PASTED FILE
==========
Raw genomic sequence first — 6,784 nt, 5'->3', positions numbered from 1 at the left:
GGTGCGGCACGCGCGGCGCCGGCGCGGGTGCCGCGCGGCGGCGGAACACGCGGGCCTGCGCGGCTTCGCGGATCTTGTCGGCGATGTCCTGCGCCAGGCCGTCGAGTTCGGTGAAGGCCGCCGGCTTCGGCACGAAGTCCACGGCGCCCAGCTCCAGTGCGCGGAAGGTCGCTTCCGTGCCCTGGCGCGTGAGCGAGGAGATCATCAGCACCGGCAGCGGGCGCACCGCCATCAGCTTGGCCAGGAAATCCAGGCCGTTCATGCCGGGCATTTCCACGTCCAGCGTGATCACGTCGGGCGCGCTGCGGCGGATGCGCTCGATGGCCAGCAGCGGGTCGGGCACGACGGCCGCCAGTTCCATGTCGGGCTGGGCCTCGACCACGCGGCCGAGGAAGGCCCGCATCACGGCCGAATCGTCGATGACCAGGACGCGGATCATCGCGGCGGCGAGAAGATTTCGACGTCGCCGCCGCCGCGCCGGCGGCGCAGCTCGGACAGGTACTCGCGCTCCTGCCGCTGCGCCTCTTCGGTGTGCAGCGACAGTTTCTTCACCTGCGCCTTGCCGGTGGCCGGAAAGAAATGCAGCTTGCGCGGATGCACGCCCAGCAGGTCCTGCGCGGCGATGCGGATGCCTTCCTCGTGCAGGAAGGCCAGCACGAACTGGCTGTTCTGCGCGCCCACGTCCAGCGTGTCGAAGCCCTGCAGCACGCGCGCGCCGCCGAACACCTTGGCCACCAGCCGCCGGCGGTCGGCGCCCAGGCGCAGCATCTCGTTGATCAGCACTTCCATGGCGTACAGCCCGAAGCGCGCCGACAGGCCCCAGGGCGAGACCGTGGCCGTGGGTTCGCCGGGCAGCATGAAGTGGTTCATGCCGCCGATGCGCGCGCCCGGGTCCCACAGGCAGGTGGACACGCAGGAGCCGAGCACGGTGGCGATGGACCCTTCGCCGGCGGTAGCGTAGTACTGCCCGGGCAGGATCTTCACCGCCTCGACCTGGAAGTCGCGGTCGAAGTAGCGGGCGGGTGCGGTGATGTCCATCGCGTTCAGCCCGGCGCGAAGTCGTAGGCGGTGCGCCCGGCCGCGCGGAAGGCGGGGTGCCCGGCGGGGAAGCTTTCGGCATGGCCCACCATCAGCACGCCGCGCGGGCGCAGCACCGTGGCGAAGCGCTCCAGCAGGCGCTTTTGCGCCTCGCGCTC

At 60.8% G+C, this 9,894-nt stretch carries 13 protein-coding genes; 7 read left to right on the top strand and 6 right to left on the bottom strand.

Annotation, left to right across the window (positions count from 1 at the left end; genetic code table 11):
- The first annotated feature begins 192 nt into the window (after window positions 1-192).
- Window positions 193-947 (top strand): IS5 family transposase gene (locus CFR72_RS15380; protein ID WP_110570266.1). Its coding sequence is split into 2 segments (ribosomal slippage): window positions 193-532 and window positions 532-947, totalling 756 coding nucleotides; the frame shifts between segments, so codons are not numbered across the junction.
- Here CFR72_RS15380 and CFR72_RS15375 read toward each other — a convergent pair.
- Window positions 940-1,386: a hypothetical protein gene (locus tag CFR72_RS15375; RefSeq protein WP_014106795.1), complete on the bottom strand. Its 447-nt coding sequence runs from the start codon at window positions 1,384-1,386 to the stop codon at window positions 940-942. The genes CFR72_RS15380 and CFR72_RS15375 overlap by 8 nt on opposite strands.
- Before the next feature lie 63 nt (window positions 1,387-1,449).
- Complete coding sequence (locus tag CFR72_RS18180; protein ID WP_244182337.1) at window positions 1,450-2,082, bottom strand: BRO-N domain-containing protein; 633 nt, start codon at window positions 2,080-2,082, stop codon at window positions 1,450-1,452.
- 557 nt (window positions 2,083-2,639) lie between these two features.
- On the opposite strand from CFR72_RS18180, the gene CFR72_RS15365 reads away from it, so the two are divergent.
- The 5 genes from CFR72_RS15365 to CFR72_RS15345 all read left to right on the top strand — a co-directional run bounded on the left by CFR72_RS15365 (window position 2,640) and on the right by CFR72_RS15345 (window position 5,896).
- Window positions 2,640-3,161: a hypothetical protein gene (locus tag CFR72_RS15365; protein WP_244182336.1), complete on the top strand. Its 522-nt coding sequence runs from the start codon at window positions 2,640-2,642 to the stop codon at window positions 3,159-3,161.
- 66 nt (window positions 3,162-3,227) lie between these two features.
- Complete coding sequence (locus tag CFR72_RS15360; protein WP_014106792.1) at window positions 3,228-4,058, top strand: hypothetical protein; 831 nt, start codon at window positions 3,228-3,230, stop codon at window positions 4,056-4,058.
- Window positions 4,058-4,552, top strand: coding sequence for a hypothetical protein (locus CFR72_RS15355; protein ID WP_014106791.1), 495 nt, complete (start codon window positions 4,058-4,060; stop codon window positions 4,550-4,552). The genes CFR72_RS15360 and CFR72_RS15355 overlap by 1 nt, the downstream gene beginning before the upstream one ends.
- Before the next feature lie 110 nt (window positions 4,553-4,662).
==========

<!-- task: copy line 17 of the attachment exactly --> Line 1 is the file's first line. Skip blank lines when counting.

- Window positions 4,058-4,552, top strand: coding sequence for a hypothetical protein (locus CFR72_RS15355; protein ID WP_014106791.1), 495 nt, complete (start codon window positions 4,058-4,060; stop codon window positions 4,550-4,552). The genes CFR72_RS15360 and CFR72_RS15355 overlap by 1 nt, the downstream gene beginning before the upstream one ends.